Warm? Homey? Wife Marianne, whom Rogers showers with expensive presents, needs so much space for her clothes (over 2,000 square feet) that Wilson is converting four former bedrooms into one closet. Still, with Wilson handling the renovations, the Knoll will be ready for occupancy by December. That's when the couple are expecting their first child, for whom Wilson promises an "all-white fantasy" of a nursery. Proclaims Rogers of his favorite decorator: "I own Ron this year. Someone else can have him next year—if they can afford him."
Rogers' caveat is not ill-considered. Last year, after spending more than $1 million decorating a smaller estate in Bel Air, he decided he liked the furnishings in Cher's old Holmby Hills house better. Wilson had done the decorating there, so Rogers asked him to stop by. Suggested Wilson: "Let's get rid of everything." Rogers' agreed, sinking several million more into his house on features like a cantilevered summer pavilion overlooking Bel Air, a French iron-and-glass outdoor elevator, custom-canopied beds and an Oriental rug for Rogers' bathroom. Then Wilson called him about the Knoll.
Clearly, Wilson and Rogers share the same sense of restraint that made Louis XIV so beloved. Besides the new house, Wilson is busy decorating Rogers' three jets, his 120-foot yacht and his new place near Athens, Ga., which has a 120-acre lake. Rogers also bought a Malibu beach house on three acres last Oct. 30. Wilson had that place decorated in time for Rogers to give it to Marianne as a surprise Christmas present. She walked in thinking it was Wilson's house, took one look at the "Casa Marianna" plaque placed in the entry and fainted.
Overwhelmed patrons are old hat to Wilson, who has decorated 11 homes for Cher alone. One of the first was in 1967, when she and husband Sonny Bono commissioned Wilson to redo the Bel Air manse they had bought from Tony Curtis. Wilson worked on seven more projects for the Bonos before they split in 1975, insisting on joint custody of their priceless designer. Bono now lives in a Wilson-decorated Italian country home in Benedict Canyon, while Cher recently moved into a new $10 million home up the street that Wilson has been working on since 1978. The house is a 20-room Egyptian temple with a moat, featuring slanted doors to create a pyramid effect.
Always anxious to share her good fortune, Cher persuaded Wilson in 1979 to accept a commission from her lover Gene Simmons to help design his New York pad, a glass-walled penthouse atop a stately Fifth Avenue apartment building. The retreat was finished to Cher's specifications (which included a bathtub in the middle of the guest bedroom and what Simmons called "Mesopotamian doors") even after the couple parted in 1980.
So it goes for the 43-year-old decorator, who has a waiting list of clients several pages long. For his 10 to 12 jobs a year, he earns more than $1 million. But money, he insists, is not paramount. "If I don't like you, I won't work with you," he declares. "I'll just say I'm too busy. And I don't care how rich you are." One way to get on Wilson's bad side is to crowd him when he exercises his genius. "I don't like people to tell me too much about themselves," he says, "because I don't want it to color my perception of how they should live. They should respect my talent and not give me a hard time."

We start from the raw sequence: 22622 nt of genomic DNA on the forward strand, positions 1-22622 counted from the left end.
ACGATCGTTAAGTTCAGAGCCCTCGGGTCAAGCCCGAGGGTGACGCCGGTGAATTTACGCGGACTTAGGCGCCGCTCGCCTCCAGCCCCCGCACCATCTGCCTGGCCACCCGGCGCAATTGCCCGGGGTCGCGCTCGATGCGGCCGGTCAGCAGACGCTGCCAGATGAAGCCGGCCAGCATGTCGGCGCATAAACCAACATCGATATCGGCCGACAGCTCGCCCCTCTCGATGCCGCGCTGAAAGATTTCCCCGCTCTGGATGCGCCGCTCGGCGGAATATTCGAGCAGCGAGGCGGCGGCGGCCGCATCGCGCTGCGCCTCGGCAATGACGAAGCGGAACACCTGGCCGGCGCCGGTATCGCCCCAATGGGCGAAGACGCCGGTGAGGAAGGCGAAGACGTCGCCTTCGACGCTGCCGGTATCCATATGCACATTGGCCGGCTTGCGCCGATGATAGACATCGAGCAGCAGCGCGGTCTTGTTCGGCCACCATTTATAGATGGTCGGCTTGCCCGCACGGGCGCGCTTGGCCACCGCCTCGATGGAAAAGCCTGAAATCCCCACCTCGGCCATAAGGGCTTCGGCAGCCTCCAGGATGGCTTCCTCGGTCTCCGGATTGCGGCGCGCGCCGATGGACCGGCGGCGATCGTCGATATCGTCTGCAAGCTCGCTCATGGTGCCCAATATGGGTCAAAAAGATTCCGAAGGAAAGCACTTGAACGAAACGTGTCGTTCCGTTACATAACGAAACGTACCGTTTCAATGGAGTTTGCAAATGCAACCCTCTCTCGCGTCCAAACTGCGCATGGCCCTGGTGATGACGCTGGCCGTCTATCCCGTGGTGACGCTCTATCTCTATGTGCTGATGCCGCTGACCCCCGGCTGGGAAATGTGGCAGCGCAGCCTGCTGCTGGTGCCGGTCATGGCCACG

Occasionally, of course, Wilson has to be curbed. "Sometimes," confides a friend of Cher's, "she has to remind Ron whose house it is he's doing," But the two are so close that Wilson, a lifelong bachelor, allows Cher—and Cher alone—to call him Ronnie. Prickly Don Rickles, another Wilson friend, presumably calls him other things. After decorating three homes for the comedian, Wilson spends Jewish holidays with the family. Deadpans Rickles: " 'Here's the chair. Where's the check?' Is that any way to treat a friend?"
Born in Detroit but raised in L.A., where his father was a real estate developer, Wilson got his first crack at designing when his older brother, a contractor, let him decorate some model homes he had built. "My brother said I couldn't do a worse job than the decorator he had hired," recalls Wilson. In 1967 Wilson decided to go out on his own, and the Bonos became his first celebrity clients. Eight years later Bill Bixby was so pleased with Wilson's work redecorating his Brentwood Hills home and his offices at Paramount Studios that he took him on The Mike Douglas Show. When Douglas moved to L.A. three years ago, he turned his 30-room Beverly Hills mansion and three guest houses over to Wilson, who promptly put the family's old furniture into storage. "I got to show them a new way of living," he boasts.
Not surprisingly, Wilson's own $10 million Spanish-style Beverly Hills mansion is furnished with valuable antiques, including some that Cher lent him when she moved out of her last house. Four assistants hover about, and a money-green Rolls gleams in the driveway. Wilson, who suffered a heart attack two years ago, works out daily in his home gym and admits that there are few projects left to excite him. A Rothschild chateau might do the trick, he concedes, or Princess Grace's palace in Monaco. Still, he concludes with a sigh, "I've done so many exciting places, it's difficult to top myself."
When interior designer Ron Wilson first saw the Knoll last January, the legendary Beverly Hills mansion of producer Dino (King Kong) de Laurentiis had already been on the market for six months. "A lot of rich and powerful people had looked at it but couldn't quite imagine how to live with all that space," says Wilson of the 40,000-square-foot, 17-garage pied-à-terre. He, however, was inspired by its grandeur and immediately telephoned Kenny Rogers. Within a week Rogers had flown in from Georgia to see the place. Soon afterward he agreed to ante up $14.5 million—reportedly the highest price ever paid for a private home in the U.S.—and hired Wilson to make it "warm and homey."